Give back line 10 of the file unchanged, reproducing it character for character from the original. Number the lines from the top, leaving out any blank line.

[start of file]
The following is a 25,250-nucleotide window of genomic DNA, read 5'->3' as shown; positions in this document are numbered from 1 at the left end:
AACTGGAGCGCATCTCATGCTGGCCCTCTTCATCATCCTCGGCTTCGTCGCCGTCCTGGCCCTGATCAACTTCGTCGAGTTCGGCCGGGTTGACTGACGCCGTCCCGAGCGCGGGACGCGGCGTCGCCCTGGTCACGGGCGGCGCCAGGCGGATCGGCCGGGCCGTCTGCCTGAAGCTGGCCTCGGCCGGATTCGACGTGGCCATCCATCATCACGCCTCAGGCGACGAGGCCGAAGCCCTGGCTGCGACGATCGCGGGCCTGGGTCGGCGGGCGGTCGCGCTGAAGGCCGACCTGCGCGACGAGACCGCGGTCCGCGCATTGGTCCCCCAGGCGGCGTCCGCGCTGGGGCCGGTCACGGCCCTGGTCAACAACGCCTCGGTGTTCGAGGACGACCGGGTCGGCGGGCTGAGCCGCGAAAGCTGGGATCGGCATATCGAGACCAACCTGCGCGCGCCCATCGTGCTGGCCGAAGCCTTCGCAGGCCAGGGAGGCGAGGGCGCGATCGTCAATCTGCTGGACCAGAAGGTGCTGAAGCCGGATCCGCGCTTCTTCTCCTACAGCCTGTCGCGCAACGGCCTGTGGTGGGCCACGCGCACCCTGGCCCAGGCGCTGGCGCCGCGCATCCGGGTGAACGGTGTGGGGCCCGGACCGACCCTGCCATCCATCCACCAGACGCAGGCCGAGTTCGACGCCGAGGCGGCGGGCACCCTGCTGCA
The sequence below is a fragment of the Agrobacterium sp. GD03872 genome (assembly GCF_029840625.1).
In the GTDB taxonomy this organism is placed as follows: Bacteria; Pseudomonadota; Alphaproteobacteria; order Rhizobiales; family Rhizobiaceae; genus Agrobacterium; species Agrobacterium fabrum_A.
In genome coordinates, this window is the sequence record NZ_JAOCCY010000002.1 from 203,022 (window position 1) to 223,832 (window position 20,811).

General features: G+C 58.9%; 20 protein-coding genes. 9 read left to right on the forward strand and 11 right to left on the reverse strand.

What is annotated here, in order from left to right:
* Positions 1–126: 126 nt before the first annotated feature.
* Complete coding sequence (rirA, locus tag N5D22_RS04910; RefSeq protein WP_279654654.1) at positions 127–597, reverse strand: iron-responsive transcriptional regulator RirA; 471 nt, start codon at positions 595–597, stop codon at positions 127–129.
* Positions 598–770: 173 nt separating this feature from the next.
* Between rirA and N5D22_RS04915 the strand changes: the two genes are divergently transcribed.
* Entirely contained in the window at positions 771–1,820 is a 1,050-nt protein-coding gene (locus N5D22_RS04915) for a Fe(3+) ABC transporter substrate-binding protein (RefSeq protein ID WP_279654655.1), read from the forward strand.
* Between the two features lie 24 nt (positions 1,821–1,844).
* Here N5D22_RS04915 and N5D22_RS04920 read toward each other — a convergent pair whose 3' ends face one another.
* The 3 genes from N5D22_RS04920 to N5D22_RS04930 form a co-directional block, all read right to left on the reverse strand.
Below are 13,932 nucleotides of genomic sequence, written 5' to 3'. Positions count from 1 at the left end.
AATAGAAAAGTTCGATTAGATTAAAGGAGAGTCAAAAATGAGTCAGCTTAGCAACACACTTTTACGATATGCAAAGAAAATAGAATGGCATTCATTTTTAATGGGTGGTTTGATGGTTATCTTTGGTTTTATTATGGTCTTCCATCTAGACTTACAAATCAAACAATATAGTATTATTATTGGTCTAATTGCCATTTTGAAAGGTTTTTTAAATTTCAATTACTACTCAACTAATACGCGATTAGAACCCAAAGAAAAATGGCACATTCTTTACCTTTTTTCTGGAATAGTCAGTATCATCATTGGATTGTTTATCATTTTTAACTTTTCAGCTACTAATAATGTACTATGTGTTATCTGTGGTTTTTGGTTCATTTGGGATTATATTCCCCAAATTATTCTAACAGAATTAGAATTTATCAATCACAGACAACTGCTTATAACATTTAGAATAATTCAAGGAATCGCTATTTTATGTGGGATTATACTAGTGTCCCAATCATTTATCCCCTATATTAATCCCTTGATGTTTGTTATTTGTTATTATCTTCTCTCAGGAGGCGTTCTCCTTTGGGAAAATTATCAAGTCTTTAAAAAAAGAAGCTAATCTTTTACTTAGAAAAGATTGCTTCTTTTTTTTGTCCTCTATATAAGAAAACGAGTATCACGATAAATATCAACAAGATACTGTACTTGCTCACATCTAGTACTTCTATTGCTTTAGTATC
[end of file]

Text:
* Positions 598–770: 173 nt separating this feature from the next.